By any stretch of the imagination, any murder is horrific. Some cases, however, are even more unsettling when they stray into the grey and blurry world of the paranormal. As morbid an outlook as it might be there is perhaps a morose comfort in knowing a perpetrator behind such a crime is “merely human”. That comfort is removed somewhat, however, when ghosts, demons, and black magic enter the equation.
While many of these unsolved murders likely have a more rational, if no less brutal explanation, the suggestion of paranormal involvement blurs the lines between fact and speculation. And of course, until that “more rational” explanation arrives, the paranormal elements require continued investigation.
Although we will only look at a handful of such cases here, it is perhaps surprising how many deaths and murders fall into this category.
The Hinterkaifeck Murders
Perhaps one of the most unnerving cases involving murder and the paranormal are the events at Hinterkaifeck Farm in 1922. Located in the German state of Bavaria, near the city of Munich the farm enjoys the breathtaking alpine forests of the region. It also has the secret to the six killings that took place there. All are still unsolved almost one hundred years later.
The farm was owned by Andreas and Cazilla Grueber, who lived with their widowed daughter, Viktoria, and her two children, seven-year-old Cazilia, and two-year-old, Josef.
The Gruebers were far from popular in the small town, and most people would keep to themselves around them. It was well-known, for example, that Andreas regularly beat his wife. Then there was the rumor that the youngest grandchild, Josef, was the result of an incestuous relationship with his daughter. In fact, both Andreas and Viktoria had served prison sentences for incest several years earlier. Following the death of Viktoria’s husband, the fixation apparently became worse. Andreas even forbid his daughter from remarrying or leaving the family home.
In the winter of 1921, the Gruebers were again the talk of the town following the sudden resignation of their maid. She would claim to be able to hear “strange noises” in the house, as well as “someone in the attic!” Believing the farm was haunted, she refused to stay there another day.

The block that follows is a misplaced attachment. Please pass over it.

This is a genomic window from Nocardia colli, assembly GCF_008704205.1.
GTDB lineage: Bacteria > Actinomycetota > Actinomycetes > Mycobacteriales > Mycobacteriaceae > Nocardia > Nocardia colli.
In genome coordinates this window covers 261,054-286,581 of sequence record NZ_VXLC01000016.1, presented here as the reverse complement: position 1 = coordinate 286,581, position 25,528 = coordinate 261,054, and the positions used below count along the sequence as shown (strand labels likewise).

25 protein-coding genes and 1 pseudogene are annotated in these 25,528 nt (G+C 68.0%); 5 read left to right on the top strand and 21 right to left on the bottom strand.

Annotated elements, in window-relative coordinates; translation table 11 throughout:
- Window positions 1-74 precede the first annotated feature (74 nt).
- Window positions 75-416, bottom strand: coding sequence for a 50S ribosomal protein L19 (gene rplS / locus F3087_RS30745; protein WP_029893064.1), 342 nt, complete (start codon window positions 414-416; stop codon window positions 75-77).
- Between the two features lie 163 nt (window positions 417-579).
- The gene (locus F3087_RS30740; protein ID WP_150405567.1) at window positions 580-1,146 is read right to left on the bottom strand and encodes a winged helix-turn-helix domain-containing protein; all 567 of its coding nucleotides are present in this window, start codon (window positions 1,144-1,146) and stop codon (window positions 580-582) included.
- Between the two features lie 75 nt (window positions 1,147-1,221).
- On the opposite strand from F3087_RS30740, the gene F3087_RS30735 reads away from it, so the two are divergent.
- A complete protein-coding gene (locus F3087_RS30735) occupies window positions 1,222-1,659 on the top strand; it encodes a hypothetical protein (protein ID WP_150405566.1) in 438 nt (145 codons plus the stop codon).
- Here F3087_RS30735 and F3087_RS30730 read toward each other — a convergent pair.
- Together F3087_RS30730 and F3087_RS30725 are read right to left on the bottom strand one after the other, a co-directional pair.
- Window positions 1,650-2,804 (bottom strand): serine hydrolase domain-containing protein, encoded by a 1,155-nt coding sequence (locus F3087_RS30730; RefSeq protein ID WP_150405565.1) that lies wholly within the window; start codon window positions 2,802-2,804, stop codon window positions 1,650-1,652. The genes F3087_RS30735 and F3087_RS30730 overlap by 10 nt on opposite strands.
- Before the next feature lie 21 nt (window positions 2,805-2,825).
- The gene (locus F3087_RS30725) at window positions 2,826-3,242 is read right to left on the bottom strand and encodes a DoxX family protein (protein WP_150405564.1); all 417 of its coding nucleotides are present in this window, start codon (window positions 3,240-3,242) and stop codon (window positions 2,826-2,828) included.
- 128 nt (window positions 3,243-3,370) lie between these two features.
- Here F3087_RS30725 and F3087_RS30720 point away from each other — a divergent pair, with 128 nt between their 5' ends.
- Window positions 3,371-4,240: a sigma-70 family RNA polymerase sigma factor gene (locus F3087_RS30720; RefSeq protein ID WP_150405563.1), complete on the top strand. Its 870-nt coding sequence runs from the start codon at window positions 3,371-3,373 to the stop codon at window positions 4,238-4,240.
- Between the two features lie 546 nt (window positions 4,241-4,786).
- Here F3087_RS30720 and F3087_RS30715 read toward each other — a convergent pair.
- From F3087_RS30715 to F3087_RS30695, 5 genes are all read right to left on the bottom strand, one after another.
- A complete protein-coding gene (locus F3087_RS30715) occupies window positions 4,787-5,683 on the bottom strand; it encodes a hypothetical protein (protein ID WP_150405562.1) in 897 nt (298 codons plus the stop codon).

Many in the village suspected she was witness to Andreas’ temper or his improper ways. And her claims of ghosts and footsteps were to save embarrassment to Mrs. Greuber. Six months later, in early 1922, other strange events began to happen at the farm.
Footprints, Strange Noises, and Bizarre Happenings
In March 1922 a severe snowstorm would hit the Bavarian region. While doing a routine inspection of the farm and the outbuildings following the storm, Andreas would notice a set of footprints in the snow. They would lead in from the forest and towards the main house. That, however, is where they stopped. It was as if whoever had approached the property had simply vanished.
As the family slept that night, strange noises began to come from the attic. Remembering the footsteps in the snow, Andreas went to inspect the uppermost room. There was nothing there, and reluctantly he went back to bed.
The incident was largely forgotten about until 30th March when they would discover an unknown newspaper right outside their front door on the porch. Around this time, a set of keys for one of the outbuildings also simply vanished.
The family would conduct a search around the property, including the outbuildings. It was then that Andreas saw the scratch marks on the lock of one of the small sheds. Although the building remained locked and secure, it appeared as if there had been an attempt to gain entry by picking the lock.
The family returned inside the property and awaited the arrival of their new maid the following day. Maria Baumgartner would arrive promptly in the town on 31st March. She would immediately make her way to Hinterkaifeck Farm.